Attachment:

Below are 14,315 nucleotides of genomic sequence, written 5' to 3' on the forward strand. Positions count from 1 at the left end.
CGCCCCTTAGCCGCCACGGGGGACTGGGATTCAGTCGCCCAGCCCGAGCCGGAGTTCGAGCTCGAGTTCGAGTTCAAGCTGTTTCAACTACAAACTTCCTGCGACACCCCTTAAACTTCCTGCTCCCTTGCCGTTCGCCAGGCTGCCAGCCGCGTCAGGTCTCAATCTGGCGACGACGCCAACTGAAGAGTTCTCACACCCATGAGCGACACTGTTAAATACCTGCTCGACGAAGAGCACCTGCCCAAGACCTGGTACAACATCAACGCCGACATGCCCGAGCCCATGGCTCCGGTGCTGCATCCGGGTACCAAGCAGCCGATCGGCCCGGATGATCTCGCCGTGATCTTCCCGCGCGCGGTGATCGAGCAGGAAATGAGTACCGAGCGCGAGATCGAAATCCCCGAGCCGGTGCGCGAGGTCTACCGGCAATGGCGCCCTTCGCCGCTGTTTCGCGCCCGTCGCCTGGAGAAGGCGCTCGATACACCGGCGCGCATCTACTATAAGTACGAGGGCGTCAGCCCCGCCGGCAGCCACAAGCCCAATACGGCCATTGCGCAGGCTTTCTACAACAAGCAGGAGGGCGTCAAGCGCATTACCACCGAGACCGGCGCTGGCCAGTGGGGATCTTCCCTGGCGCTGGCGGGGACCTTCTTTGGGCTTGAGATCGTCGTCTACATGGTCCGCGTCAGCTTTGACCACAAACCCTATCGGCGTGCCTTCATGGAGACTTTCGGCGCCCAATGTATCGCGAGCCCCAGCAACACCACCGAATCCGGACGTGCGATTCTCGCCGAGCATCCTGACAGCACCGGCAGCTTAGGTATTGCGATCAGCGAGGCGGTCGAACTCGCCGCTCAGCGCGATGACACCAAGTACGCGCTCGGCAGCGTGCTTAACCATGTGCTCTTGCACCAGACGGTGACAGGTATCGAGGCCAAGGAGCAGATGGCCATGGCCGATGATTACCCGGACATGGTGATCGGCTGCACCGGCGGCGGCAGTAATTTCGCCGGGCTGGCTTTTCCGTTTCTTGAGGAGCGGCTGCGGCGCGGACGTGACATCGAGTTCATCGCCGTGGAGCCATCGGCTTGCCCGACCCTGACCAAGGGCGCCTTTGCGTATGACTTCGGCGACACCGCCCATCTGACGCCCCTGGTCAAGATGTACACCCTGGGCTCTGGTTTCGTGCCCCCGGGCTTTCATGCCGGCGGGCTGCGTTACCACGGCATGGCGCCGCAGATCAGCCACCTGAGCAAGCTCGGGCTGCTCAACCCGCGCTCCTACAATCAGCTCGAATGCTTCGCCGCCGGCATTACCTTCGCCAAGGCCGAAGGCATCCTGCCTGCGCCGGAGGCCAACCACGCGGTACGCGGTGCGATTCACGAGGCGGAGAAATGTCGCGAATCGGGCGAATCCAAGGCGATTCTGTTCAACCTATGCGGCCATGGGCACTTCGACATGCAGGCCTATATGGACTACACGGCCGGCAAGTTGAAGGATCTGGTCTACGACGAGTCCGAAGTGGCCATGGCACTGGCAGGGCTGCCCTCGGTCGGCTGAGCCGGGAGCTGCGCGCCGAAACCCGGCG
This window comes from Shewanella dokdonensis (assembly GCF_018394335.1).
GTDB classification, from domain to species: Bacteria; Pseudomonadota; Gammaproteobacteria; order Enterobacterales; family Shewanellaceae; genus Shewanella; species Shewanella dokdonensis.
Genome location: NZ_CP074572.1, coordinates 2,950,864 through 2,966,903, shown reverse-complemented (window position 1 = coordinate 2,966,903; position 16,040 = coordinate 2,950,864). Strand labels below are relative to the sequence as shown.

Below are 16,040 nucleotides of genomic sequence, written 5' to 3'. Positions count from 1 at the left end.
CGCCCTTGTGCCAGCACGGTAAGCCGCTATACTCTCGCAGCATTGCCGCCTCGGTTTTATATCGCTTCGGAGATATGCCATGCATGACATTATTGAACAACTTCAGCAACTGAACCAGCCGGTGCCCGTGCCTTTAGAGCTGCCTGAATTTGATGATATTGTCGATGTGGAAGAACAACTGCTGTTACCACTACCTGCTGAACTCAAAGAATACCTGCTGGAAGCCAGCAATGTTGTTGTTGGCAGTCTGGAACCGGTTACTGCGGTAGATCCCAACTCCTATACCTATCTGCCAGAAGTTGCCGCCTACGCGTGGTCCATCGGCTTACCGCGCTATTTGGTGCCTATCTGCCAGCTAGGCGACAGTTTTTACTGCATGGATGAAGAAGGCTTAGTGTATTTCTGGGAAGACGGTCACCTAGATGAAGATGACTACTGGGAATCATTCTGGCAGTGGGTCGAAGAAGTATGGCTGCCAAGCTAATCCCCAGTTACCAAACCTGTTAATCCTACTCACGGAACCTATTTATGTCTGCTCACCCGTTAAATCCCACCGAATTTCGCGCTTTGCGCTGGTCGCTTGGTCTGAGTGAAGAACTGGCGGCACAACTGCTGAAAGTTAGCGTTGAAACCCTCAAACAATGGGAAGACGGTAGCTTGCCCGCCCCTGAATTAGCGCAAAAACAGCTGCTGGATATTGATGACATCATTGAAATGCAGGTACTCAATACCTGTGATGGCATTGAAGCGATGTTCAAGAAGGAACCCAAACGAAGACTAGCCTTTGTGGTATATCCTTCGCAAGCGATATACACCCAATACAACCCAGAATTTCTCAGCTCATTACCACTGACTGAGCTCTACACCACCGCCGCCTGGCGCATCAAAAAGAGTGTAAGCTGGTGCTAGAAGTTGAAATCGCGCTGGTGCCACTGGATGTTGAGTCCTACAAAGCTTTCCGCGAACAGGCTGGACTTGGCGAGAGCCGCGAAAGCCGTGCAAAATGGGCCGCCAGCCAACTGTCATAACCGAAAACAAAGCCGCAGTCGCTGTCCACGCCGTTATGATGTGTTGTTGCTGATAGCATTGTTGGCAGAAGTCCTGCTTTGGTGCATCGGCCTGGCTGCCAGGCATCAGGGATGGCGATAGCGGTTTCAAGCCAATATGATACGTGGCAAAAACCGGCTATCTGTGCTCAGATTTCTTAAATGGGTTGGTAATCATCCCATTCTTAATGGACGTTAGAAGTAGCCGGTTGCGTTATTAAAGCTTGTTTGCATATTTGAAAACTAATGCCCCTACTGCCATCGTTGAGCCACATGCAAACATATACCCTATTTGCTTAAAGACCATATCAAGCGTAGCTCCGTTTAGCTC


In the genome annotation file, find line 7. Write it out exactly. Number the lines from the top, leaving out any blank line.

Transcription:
CGCCCTTGTGCCAGCACGGTAAGCCGCTATACTCTCGCAGCATTGCCGCCTCGGTTTTATATCGCTTCGGAGATATGCCATGCATGACATTATTGAACAACTTCAGCAACTGAACCAGCCGGTGCCCGTGCCTTTAGAGCTGCCTGAATTTGATGATATTGTCGATGTGGAAGAACAACTGCTGTTACCACTACCTGCTGAACTCAAAGAATACCTGCTGGAAGCCAGCAATGTTGTTGTTGGCAGTCTGGAACCGGTTACTGCGGTAGATCCCAACTCCTATACCTATCTGCCAGAAGTTGCCGCCTACGCGTGGTCCATCGGCTTACCGCGCTATTTGGTGCCTATCTGCCAGCTAGGCGACAGTTTTTACTGCATGGATGAAGAAGGCTTAGTGTATTTCTGGGAAGACGGTCACCTAGATGAAGATGACTACTGGGAATCATTCTGGCAGTGGGTCGAAGAAGTATGGCTGCCAAGCTAATCCCCAGTTACCAAACCTGTTAATCCTACTCACGGAACCTATTTATGTCTGCTCACCCGTTAAATCCCACCGAATTTCGCGCTTTGCGCTGGTCGCTTGGTCTGAGTGAAGAACTGGCGGCACAACTGCTGAAAGTTAGCGTTGAAACCCTCAAACAATGGGAAGACGGTAGCTTGCCCGCCCCTGAATTAGCGCAAAAACAGCTGCTGGATATTGATGACATCATTGAAATGCAGGTACTCAATACCTGTGATGGCATTGAAGCGATGTTCAAGAAGGAACCCAAACGAAGACTAGCCTTTGTGGTATATCCTTCGCAAGCGATATACACCCAATACAACCCAGAATTTCTCAGCTCATTACCACTGACTGAGCTCTACACCACCGCCGCCTGGCGCATCAAAAAGAGTGTAAGCTGGTGCTAGAAGTTGAAATCGCGCTGGTGCCACTGGATGTTGAGTCCTACAAAGCTTTCCGCGAACAGGCTGGACTTGGCGAGAGCCGCGAAAGCCGTGCAAAATGGGCCGCCAGCCAACTGTCATAACCGAAAACAAAGCCGCAGTCGCTGTCCACGCCGTTATGATGTGTTGTTGCTGATAGCATTGTTGGCAGAAGTCCTGCTTTGGTGCATCGGCCTGGCTGCCAGGCATCAGGGATGGCGATAGCGGTTTCAAGCCAATATGATACGTGGCAAAAACCGGCTATCTGTGCTCAGATTTCTTAAATGGGTTGGTAATCATCCCATTCTTAATGGACGTTAGAAGTAGCCGGTTGCGTTATTAAAGCTTGTTTGCATATTTGAAAACTAATGCCCCTACTGCCATCGTTGAGCCACATGCAAACATATACCCTATTTGCTTAAAGACCATATCAAGCGTAGCTCCGTTTAGCTC